BENTONVILLE— The kids keep enjoying what they love about the Benton County Fair even without the spinning carnival rides and golden funnel cakes.
Families from across the county are heading to the fairgrounds and setting up for shows daily. The 116th Benton County Fair opened Tuesday and is running a limited schedule. Attendance is only for exhibitors and immediate family because of covid-19. Animals are taken home daily.
Eleven-year-old Aubrey Dickinson is a fourth-generation livestock handler showing her two goats, Opal and Simone. Showing her goats is a way to show off months of training animals, cleaning pens and even moisturizing pigs, she said.
Getting ready for the fair starts as early as March or April, Aubrey said.
Todd and Savannah Dickinson, Aubrey’s parents, have both been showing animals since they were children. Both have degrees in agriculture and knew they wanted their kids to be a part of it. Aubrey’s little brother, Dax, plans to show his goat, Snickers.
“It’s definitely lots of hard work,” Savannah Dickinson said. “There are mornings, afternoons, weekends that they don’t want to do it, but, all in all, they love it.”
Misty Martin and her children know hard work. Waking up at 2 a.m. to feed baby goats, milking goats before school and working sheep are all normal occurrences for the family. Martin’s children have been involved with livestock since they were toddlers.
“We get out there and do it together,” she said.
Learning the animal’s personality is one of the parts that balances the work, said Hayden Harris, Martin’s son. The animals become a part of the family from the feisty ones to those who follow people around like puppies, he said.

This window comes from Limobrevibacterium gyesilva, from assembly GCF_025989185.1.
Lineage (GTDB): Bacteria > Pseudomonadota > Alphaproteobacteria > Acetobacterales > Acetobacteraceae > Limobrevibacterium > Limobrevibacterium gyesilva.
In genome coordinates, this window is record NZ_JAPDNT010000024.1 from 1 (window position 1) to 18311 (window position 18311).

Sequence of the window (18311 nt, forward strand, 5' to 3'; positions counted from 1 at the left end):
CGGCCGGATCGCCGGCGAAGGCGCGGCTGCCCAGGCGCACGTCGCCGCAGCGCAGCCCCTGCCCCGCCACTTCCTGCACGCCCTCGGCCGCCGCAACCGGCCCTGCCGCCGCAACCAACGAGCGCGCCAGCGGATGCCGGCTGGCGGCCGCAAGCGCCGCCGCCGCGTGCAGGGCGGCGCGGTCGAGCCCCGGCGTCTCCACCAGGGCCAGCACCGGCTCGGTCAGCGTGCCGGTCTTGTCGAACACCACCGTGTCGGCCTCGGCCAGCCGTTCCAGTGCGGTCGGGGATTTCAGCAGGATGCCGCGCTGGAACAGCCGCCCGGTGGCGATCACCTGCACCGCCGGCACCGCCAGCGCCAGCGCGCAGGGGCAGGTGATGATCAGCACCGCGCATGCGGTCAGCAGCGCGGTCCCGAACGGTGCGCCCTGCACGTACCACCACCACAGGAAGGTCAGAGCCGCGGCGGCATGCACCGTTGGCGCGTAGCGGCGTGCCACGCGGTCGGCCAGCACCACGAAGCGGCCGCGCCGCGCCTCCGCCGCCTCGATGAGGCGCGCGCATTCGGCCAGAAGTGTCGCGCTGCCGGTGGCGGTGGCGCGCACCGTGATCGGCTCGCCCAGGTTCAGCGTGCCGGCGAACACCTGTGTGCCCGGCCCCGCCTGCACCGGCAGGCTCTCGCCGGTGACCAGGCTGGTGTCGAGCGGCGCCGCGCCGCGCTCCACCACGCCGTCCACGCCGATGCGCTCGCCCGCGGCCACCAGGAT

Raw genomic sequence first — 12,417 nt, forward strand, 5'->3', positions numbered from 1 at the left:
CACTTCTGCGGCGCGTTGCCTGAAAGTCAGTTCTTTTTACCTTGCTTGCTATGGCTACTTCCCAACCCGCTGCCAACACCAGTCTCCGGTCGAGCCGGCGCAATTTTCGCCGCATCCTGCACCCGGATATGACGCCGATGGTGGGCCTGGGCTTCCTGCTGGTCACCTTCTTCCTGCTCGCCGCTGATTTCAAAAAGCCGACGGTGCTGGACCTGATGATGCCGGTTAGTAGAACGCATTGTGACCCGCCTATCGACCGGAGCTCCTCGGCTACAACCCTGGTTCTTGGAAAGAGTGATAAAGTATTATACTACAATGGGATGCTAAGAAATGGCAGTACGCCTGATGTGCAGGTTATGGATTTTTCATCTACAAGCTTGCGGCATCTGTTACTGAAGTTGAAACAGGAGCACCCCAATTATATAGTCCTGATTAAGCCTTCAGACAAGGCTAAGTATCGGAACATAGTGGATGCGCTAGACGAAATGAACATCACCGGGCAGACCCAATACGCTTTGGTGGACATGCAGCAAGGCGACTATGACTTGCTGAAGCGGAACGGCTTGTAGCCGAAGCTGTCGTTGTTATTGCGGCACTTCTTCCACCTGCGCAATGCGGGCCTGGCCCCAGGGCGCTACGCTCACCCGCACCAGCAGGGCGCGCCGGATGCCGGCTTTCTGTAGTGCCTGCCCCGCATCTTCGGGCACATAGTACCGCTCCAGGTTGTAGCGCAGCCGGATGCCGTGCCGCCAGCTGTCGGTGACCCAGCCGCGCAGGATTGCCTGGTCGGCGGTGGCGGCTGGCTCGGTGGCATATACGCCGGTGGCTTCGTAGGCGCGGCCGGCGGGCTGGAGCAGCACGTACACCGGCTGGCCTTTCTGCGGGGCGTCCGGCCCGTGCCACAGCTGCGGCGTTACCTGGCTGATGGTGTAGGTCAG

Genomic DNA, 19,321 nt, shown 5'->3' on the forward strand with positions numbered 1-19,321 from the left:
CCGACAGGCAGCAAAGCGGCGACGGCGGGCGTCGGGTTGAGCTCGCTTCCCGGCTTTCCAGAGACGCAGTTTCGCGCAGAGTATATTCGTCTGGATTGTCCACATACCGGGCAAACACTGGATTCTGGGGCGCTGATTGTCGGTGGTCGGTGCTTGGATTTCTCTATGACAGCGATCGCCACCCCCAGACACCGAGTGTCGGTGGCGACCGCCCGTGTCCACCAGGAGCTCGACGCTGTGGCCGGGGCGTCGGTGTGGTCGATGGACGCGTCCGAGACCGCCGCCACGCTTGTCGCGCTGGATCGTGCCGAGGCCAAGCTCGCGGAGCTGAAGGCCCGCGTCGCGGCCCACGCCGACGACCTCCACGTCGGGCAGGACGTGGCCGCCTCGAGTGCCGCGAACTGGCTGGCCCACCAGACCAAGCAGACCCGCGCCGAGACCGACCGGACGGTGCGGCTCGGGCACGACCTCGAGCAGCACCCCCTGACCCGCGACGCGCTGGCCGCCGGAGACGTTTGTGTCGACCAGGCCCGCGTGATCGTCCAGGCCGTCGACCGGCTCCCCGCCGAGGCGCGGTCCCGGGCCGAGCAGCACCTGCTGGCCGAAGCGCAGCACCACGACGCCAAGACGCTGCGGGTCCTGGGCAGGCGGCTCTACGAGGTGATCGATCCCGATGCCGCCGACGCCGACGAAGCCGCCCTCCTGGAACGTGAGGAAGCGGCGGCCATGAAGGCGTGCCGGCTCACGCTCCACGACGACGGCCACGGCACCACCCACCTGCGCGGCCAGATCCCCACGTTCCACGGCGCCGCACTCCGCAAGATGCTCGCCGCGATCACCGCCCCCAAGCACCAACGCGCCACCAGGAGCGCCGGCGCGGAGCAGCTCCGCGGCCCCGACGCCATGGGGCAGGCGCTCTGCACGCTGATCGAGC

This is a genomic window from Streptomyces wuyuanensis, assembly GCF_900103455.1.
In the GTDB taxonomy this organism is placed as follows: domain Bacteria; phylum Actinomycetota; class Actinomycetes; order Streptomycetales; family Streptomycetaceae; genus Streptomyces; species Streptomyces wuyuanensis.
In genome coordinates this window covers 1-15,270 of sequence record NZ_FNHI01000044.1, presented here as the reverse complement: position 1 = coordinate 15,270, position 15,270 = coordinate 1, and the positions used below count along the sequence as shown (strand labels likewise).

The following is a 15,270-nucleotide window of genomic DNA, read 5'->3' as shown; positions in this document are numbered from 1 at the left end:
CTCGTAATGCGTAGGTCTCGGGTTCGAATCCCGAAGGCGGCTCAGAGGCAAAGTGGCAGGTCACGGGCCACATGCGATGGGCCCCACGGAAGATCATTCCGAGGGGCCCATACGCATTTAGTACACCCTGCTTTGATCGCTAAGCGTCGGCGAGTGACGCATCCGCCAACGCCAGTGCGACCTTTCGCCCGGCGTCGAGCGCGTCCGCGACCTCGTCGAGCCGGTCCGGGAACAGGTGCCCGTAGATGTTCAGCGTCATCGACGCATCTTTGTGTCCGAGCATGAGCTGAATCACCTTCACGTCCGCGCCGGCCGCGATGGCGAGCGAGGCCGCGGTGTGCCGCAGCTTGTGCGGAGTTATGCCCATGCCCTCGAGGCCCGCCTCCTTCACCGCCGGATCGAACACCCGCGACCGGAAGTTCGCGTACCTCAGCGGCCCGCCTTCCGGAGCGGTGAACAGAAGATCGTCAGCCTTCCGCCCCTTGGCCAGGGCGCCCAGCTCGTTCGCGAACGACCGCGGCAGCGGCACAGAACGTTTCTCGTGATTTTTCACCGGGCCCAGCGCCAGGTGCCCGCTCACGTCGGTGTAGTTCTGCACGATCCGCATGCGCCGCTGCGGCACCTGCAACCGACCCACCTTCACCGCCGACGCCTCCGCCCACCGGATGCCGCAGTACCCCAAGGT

Hayden said he had a goat who enjoyed eating an occasional funnel cake washed down with a Dr. Pepper when he showed at the fair.
The youngsters get the chance to share the animals’ traits with competitors as well as people who aren’t usually around livestock.
The chance for her kids and so many others to be able to show their animals and all the work they have done is important, Savannah Dickinson said. The fair is the only place some people show their animals, she said.
The fair is only open to registered exhibitors and limited immediate family this year. All livestock is checked in and released daily. People may not like the limited attendance at the fair this year, but it’s necessary for the event to be able to happen, Savannah Dickinson said.
“It’s really sad to see the fair be like this, one day in, same day out,” Hayden said. “But at the same time, I’m just happy that we are able to show.”
Megan Pigeon has been competing at the fair for years. She has been showing flowers at the fair for eight or nine years, she said. She enters flowers and sometimes plants from her mother’s greenhouse business, where she also works.
“Even though it is a little different because of the coronavirus, it’s still really fun to enter stuff in the fair,” Pigeon said. “I’ve always done it, ever since I was a little kid. Even if it was crafts or sewing stuff or vegetables.”
The biggest goal for the fair board was making sure the youth in Benton County would be able to show the projects they have spent a year or even longer working on, said Ashley Hays, Fair Board president.
“You’ve got families that have been a part of this county for generations, and it’s an ongoing cycle where their kids and their grandkids continue to participate in the fair,” Hays said.
Abbi Ross can be reached by email at [email protected] or on Twitter @AbbiRoss10.